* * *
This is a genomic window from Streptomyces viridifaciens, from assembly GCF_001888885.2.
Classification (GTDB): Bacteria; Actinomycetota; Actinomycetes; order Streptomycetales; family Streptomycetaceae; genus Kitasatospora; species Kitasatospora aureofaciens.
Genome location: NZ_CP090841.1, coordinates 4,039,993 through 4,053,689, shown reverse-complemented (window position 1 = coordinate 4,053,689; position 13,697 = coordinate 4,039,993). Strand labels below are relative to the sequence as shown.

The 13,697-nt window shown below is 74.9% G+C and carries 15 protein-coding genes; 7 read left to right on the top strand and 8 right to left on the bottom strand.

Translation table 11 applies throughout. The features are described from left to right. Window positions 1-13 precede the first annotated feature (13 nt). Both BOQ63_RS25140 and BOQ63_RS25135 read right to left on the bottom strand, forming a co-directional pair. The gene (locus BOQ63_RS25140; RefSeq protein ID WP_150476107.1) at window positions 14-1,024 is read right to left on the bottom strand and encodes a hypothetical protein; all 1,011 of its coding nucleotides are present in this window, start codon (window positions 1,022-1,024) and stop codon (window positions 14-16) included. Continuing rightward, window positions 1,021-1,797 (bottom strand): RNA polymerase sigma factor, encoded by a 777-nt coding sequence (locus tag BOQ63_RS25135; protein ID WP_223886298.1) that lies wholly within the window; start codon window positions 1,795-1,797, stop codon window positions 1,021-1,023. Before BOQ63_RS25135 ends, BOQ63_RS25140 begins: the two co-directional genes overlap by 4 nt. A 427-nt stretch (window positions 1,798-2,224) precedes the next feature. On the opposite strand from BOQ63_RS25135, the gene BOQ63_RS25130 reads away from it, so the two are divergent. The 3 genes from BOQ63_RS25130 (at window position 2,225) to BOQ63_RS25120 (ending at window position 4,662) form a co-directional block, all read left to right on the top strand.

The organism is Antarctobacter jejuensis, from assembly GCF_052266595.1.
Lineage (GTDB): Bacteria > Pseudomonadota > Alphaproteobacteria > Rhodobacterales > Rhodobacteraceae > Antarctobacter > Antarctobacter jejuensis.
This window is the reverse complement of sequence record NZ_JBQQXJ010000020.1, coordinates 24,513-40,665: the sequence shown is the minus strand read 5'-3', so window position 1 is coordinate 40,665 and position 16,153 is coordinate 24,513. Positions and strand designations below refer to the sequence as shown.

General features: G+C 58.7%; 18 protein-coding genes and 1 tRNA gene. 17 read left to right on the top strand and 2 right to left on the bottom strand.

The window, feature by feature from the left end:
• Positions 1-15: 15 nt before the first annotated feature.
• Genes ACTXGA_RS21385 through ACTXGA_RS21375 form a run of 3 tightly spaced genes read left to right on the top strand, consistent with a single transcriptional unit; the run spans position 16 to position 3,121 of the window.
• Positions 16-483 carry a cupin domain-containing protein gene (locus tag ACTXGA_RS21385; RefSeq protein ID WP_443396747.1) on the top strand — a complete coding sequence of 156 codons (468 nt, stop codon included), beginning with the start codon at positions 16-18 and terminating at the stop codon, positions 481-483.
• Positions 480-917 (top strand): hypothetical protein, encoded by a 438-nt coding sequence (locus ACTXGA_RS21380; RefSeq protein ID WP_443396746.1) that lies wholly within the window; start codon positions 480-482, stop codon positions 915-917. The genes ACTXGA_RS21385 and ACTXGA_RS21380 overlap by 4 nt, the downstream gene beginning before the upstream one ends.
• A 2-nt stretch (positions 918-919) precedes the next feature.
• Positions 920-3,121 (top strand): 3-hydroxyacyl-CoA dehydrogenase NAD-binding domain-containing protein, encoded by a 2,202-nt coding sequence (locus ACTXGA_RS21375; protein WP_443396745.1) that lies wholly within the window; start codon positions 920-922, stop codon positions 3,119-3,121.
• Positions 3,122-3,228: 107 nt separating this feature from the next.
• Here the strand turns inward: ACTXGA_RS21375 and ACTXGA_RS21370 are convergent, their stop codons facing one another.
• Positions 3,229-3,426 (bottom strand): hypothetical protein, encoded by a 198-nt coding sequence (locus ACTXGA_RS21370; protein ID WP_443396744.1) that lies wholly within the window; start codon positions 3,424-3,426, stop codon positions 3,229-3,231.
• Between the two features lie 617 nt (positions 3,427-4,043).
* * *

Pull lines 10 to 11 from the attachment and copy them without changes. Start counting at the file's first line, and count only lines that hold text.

The window, feature by feature from the left end:
• Positions 1-15: 15 nt before the first annotated feature.